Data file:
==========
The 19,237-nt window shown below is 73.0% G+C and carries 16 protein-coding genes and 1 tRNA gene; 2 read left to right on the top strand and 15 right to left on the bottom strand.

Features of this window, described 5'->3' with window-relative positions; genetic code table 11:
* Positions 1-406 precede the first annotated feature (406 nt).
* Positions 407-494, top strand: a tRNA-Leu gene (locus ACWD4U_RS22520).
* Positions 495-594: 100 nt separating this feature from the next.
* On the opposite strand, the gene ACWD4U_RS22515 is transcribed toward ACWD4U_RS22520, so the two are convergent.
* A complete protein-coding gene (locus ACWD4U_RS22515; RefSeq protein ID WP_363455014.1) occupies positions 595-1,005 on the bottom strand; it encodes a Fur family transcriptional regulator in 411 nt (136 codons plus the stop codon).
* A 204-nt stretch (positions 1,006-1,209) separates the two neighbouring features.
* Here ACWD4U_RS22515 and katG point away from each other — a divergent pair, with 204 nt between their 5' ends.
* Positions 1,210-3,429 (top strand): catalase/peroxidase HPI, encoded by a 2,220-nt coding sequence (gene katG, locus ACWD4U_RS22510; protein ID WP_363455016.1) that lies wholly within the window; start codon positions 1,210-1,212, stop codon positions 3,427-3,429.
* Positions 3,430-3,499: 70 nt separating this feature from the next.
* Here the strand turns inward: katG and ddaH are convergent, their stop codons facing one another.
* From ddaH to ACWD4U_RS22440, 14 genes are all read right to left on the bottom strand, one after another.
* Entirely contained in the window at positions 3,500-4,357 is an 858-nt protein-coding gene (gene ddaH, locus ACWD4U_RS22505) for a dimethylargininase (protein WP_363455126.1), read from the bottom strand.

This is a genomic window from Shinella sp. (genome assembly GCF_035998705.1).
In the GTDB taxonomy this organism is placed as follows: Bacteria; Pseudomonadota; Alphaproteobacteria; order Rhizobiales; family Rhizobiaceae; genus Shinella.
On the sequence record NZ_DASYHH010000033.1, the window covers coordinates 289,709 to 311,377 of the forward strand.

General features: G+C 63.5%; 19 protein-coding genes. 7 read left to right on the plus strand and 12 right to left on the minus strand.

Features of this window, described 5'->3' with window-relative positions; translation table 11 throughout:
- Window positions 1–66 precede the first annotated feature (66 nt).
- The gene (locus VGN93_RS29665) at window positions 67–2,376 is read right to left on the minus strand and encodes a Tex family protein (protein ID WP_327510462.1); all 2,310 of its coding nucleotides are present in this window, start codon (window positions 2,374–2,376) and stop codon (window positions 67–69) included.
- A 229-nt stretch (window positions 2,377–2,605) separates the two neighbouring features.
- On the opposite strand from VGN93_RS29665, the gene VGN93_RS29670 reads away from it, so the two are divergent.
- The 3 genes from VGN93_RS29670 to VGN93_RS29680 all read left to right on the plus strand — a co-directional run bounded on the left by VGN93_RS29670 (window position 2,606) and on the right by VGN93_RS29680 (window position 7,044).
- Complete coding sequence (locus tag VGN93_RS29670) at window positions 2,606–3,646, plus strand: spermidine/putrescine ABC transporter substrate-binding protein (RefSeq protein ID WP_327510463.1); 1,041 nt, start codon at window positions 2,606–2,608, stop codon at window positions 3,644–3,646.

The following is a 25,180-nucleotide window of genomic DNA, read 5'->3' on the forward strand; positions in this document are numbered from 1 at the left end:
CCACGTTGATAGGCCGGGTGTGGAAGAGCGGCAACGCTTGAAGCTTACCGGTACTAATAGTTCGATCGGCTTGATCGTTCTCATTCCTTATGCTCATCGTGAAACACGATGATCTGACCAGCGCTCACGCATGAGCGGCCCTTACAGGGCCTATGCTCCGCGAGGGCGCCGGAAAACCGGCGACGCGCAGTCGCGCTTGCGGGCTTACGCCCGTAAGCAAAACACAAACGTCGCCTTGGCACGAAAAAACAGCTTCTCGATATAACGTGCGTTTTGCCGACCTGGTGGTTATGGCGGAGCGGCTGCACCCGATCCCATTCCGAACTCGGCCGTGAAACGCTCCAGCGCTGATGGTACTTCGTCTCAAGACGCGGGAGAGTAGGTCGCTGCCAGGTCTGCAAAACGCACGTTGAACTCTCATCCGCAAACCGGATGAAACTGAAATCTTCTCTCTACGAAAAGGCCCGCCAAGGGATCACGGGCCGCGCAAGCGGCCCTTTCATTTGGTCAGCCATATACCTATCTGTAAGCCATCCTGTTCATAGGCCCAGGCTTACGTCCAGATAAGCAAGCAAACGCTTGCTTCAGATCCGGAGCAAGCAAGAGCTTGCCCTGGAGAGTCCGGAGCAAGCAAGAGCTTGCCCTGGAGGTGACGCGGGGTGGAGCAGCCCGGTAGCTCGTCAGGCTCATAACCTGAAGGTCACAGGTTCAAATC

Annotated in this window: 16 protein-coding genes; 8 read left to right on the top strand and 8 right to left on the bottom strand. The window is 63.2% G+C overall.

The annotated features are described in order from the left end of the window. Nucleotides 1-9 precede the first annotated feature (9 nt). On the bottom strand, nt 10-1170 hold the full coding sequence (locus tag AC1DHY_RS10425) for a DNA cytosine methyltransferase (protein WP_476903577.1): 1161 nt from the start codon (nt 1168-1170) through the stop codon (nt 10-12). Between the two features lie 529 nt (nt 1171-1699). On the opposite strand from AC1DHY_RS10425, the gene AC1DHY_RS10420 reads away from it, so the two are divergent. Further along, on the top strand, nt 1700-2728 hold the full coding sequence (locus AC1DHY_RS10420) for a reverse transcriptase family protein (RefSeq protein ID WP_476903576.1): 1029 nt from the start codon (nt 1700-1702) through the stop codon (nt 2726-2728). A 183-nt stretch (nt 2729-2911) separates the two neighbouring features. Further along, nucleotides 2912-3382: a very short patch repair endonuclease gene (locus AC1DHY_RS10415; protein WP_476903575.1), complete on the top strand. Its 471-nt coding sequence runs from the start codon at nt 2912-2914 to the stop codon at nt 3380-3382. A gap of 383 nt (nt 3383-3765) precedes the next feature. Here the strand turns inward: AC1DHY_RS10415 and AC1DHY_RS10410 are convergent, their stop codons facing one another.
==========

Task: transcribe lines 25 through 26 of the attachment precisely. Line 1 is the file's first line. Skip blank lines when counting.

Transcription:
- Complete coding sequence (locus tag VGN93_RS29670) at window positions 2,606–3,646, plus strand: spermidine/putrescine ABC transporter substrate-binding protein (RefSeq protein ID WP_327510463.1); 1,041 nt, start codon at window positions 2,606–2,608, stop codon at window positions 3,644–3,646.

The following is a 25,180-nucleotide window of genomic DNA, read 5'->3' on the forward strand; positions in this document are numbered from 1 at the left end: